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Friday, November 26, 2010

ROOM by Emma Donoghue

I don't often read a book that has 291 Amazon reader reviews. I checked just now because I thought I'd get a glimmer of comfort knowing somebody else had such a strong negative reaction to this novel. I didn't have the heart to plow through all those reader reviews, however. Especially since the ones Amazon chooses to put near the top are, of course, pretty much selected to get us to buy the book, right?

Like a lot of the books I read for pleasure, this one came to me via a very positive review. Then the book was short-listed for a Booker Prize. And it got not one, but two fairly glowing New York Times reviews. (Actually Janet Maslin's was not that glowing, really.)

This week NPR came out with its list of the top five most talked about books of the year, and ROOM was right there. OK, I'll give them that. It's sure being talked/ blogged/ read about.

And just now, another award.

For whatever reasons, a few weeks ago I reserved the book through my county library system. I think I started out somewhere around #58. And moved slowly up the list. Frustratingly slow. I was really looking forward to this reading experience. And come on, reading people, the book isn't that long. Why was it taking forever?

Then I got the book. I opened it right up. Couldn't wait.
And I hated it.

I think it's the voice of the young boy that bugged me. Maybe it was the pace of the writing. The general ick factor? I don't know. Everyone's taste in books is different, starting with the youngest readers. I know that from many years of librarianship. But I usually find some redeeming quality in a book so well reviewed.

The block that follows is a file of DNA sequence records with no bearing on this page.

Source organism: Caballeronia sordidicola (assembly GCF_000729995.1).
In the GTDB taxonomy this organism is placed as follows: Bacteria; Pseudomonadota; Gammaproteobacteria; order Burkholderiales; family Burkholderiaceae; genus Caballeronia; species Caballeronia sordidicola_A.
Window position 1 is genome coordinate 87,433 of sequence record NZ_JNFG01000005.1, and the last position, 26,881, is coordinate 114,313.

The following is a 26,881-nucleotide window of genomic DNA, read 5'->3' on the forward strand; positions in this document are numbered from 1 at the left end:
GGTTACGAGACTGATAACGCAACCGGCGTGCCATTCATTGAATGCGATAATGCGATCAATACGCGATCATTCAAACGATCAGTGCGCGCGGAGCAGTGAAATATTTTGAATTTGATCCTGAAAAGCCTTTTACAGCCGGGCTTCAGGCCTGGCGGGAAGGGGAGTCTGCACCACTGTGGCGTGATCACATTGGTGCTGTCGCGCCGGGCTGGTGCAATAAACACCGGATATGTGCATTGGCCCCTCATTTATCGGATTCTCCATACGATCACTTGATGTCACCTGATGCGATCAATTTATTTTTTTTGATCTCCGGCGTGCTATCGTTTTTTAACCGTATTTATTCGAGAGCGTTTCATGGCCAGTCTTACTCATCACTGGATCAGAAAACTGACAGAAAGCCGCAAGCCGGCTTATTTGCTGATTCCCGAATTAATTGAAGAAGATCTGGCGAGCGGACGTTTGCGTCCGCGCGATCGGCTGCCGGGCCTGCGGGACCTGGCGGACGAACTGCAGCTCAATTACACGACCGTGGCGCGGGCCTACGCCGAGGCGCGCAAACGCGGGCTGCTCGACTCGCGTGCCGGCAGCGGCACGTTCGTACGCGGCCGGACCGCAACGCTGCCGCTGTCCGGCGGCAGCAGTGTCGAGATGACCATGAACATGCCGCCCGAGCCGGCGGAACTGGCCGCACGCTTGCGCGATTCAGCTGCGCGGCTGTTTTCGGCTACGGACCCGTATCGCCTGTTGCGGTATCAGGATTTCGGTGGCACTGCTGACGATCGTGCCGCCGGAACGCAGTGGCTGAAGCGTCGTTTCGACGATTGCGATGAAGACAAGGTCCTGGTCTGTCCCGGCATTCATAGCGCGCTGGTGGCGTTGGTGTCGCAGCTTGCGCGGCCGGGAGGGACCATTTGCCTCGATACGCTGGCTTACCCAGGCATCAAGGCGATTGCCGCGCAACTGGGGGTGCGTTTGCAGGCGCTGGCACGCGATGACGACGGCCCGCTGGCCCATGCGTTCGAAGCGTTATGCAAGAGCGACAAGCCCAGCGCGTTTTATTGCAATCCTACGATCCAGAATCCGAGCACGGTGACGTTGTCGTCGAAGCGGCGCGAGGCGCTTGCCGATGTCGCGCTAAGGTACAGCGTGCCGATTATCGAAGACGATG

(I have one theory. What do you think about this? Reviewers are raving about the"voice"- that elusive quality that everybody loves but no one can truly define. Yes, narrator Jack is a 5-year-old boy with a distinctive voice. But I read a LOT of YA and Middle-grade fiction with kid narrators whose voices are equally distinctive. For example, last night I opened Kathryn Erskine's Mockingbird, the National Book Award winner in the 2010 Young People's Literature category. That narrator-- a young girl with Asperger's-- is an amazing voice. And another nominee? One Crazy Summer? I can still hear those kids!)

But I forced myself to keep reading ROOM. By the middle I was skimming. The story picked up a bit as the boy and his mother's story moved out of its cramped quarters. I did finally finish, sort of.

"Truly memorable" one reviewer claims. I'm just not buying it. For me, not memorable at all.

Related post: Quitting Before Finishing

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